LONG BEACH, Calif. — I always get excited thinking about the Toyota Grand Prix of Long Beach. It’s a legendary event for many reasons. And I was fortunate enough to win the race in 2011.
That was a special day for me. I had just come back to racing after a difficult rehab from my crash during the 2010 Indianapolis 500. It was a long road back and I was just getting back into racing form. But that victory, my first in the IndyCar Series, was a great way to show everyone I was back.
In terms of the street races that are part of the IndyCar Series, Long Beach has the biggest party atmosphere. You are so close to the fans, concerts are happening, parties and events are going on all around the circuit. There are loads of vendors and the fans are really cool. You always get a lot of celebrities there because it is close to Hollywood and Los Angeles.
The history of the Long Beach race is great, too. There are not many tracks we run that have 40 years of history, especially in street races. It terms of street races, it’s Monaco No. 1 and then Long Beach.
Long Beach has featured Formula One, CART and the IndyCar Series, plus sports cars and many different types of events.
I heard about the Toyota Grand Prix of Long Beach as I was growing up in England, but I didn’t know the magnitude of the event. I didn’t know the history of the race until I was on the top of the podium after winning and I looked down at the names in victory lane who had previously won there.
It is so cool to be a part of that history at Long Beach. Going back the next year and seeing my name etched in the pavement with the other names was pretty awesome. That victory lane experience really made me sit up and take notice of that race.
It is very neat to have done that at Long Beach. The track is very challenging for a street circuit. There are some very difficult sections of the course. For a driver, you have to put everything together to get a good lap in qualifying and have a solid car to win the race.
The year I won we got the pit stops just right and the car was really hooked up in the last 20 laps. I was able to drive around the leaders on the inside to take the lead. We just got more and more grip with the car as the last run went along. I passed people in spots that I wasn’t normally able to, and I timed perfectly. The next thing I knew I was leading with 14 laps to go. I thought, “Wow, this is cool. Just drive hard and stay focused.”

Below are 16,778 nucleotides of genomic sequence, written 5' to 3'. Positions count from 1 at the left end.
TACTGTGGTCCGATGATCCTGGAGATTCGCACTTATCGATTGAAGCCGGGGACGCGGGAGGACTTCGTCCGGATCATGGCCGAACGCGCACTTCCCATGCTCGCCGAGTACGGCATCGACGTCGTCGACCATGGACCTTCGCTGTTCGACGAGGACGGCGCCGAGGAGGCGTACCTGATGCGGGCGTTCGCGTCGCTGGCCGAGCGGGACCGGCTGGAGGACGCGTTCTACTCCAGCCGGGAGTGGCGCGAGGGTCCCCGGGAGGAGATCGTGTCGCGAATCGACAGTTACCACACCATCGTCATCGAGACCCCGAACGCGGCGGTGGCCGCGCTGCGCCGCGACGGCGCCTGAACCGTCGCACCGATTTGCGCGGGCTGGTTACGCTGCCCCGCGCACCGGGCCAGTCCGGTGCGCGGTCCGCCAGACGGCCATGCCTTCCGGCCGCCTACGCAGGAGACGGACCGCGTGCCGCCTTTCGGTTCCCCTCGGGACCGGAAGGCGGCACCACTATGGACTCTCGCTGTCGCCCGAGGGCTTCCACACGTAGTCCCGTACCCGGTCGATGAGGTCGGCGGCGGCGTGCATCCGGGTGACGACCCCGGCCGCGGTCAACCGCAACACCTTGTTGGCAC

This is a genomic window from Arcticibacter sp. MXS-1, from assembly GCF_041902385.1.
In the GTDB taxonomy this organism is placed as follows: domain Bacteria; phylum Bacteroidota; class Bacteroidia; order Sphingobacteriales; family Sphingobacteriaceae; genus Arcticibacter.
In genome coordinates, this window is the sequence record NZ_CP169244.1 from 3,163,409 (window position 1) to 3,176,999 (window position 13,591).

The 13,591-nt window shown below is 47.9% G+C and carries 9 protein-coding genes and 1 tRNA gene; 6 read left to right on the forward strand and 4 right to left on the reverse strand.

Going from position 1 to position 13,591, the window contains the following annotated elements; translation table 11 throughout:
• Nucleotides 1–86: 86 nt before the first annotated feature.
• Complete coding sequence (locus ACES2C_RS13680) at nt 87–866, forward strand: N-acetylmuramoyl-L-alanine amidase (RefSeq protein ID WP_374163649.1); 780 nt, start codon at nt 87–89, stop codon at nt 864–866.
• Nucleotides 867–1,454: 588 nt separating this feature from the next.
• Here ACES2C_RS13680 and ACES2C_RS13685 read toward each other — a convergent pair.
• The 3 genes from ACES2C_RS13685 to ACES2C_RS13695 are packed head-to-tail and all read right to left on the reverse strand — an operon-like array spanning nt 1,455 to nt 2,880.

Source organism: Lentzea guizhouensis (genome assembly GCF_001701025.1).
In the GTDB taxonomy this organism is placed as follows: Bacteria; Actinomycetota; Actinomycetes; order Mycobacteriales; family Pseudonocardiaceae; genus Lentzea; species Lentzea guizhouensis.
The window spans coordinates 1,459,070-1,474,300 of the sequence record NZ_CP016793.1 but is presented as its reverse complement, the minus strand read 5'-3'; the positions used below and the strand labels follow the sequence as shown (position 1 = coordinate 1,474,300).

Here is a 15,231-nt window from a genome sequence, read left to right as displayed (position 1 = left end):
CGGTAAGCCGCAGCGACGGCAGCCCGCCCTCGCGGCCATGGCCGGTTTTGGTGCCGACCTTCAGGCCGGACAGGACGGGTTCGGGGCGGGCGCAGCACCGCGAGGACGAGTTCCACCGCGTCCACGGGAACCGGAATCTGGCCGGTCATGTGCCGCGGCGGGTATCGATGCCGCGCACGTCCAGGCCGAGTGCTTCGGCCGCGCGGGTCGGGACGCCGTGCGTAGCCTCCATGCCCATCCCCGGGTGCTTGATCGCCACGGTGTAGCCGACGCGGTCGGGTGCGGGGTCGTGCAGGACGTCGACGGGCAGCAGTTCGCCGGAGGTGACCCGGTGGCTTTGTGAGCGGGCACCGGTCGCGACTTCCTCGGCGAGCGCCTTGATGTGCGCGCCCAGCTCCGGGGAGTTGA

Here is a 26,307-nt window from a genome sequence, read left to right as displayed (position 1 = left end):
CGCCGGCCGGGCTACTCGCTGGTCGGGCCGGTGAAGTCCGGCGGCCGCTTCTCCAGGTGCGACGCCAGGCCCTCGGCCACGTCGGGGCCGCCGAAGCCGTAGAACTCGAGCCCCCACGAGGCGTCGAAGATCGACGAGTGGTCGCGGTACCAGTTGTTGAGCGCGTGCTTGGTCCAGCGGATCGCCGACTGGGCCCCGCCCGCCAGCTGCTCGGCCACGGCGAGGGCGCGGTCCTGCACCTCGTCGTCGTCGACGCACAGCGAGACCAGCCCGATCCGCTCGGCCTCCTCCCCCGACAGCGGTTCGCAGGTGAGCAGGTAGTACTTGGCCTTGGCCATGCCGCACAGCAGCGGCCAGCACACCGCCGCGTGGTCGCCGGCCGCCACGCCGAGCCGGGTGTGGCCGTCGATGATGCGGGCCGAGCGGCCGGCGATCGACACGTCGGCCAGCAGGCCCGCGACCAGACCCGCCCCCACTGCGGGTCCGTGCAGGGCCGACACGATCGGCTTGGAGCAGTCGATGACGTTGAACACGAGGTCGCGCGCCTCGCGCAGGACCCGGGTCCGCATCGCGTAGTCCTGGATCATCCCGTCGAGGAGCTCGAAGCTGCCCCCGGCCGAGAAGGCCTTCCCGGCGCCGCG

I don’t know if Tom Anderson (on the Andretti Autosport team radio) was panicking a bit, but he kept telling me to stay calm. I’m thinking I may have been the one that was the calmest on the team at that moment. They told me I had loads of “push to pass” if I needed it, but I was in the lead and pulling away at that point, so I thought that was a bit strange.
I think Tom was worried about restarts and other things. I felt under control and it was cool coming off the last corner — the hairpin. I knew then, I had won the Toyota Grand Prix of Long Beach. And the emotions came out.
We beat some good drivers that day. I passed Dario Franchitti and Ryan Briscoe. We had some good battles in that race. Long Beach definitely stands out for me since it was my first IndyCar Series win and it came at a very cool and legendary circuit.
I usually go to Southern California a day early or so to see friends who live in Hermosa Beach and LA. It’s fun to get together with them and chat and have bite to eat. I always try to see some of my mates who live there on Wednesday night before the race.
Like I said before, the Toyota Grand Prix of Long Beach is much more than a race, it’s an extravaganza. And it’s race every motorsports fan should put on their “bucket list.”